By Crystal Baldwin
“I need help…”
“I’m in prison…”
“I’m in the hospital. I need help…”
“I had a bad car accident, and people are injured…”
No matter what the scammers say when they initiate the family imposter/ emergency scam, it is sure to spike emotion. Scammers call, claiming to be one of your most cherished loved ones—your grandchild—and ignite fear that those you care about are in dire need. With emotions running high, how can you not engage with the call, stay on the line, and find out more? You are worried and feel helpless because all you have to validate this story is the phone in your hand and the fear of what if.
What if you do nothing and your grandchild really is in trouble?
I considered these very questions when writing the script for the newly released Avoiding the Family Emergency Scam videos. I recalled the stories of actual Vermont families receiving such alarming calls in the middle of the night with nothing to go on but the urgency of the call, the deep love for their family member, and the desire to resolve the issue at hand. As our volunteer actress, Ruth Wallman, relays as the unsuspecting grandparent in the video, “What was I supposed to do? He needed my help!…I like to be there for my family. But, this just went too far.”
In creating this video series, I hoped to help Vermont families find a way to still be there for their families when emergencies arise by arming them with useful verification strategies to decipher between a scam and an actual family crisis. Verification of the family imposter scam starts with the SLOW method, a scam response strategy I created specifically to pause and identify scams. It urges people to Slow Down, Log the Contact, make One Call to a primary contact to discuss the incident, and call an organization in your life Who Cares, such as the Consumer Assistance Program (CAP) at 1-800-649-2424.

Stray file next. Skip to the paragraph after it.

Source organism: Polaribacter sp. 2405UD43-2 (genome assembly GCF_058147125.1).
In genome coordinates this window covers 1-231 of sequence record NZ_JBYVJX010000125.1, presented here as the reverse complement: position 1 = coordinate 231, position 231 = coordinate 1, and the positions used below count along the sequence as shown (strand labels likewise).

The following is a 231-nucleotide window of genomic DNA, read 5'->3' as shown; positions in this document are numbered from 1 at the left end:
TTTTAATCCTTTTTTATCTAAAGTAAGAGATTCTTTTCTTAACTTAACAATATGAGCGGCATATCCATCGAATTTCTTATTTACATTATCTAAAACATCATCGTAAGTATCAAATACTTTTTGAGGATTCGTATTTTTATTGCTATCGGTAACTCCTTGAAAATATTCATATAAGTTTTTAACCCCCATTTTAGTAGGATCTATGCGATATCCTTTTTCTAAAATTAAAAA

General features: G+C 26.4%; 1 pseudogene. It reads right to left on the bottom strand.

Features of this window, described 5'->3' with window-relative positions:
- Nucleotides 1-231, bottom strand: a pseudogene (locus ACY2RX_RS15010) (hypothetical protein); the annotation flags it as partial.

Engaging with others is a crucial verification step, because scammers often demand secrecy in family emergency scams and make would-be valid claims that they would be too embarrassed or ashamed, or afraid of ensuing punishment if other family members were made aware of the damning incident.
Family support and open, frequent communication among families is essential to putting an end to the family imposter/emergency scam. If questions remain, family cannot be reached or communications are limited, contacting a third-party organization, like CAP is the next best step. CAP is familiar with scams and can help to identify them. By contacting CAP, you can also make a scam report, which helps our office identify and alert the public about scam trends.
Help protect yourself and others by taking time to watch the video. Review the information on our website, and encourage those you care about to learn more about scams and prevention strategies to stop them.
Learn more at ago.vermont.gov/cap/family-imposter
If you or someone you know has encountered a scam in Vermont, report it. Use CAP’s online scam reporting form.
Help us stop these scams by sharing this information with those you care about.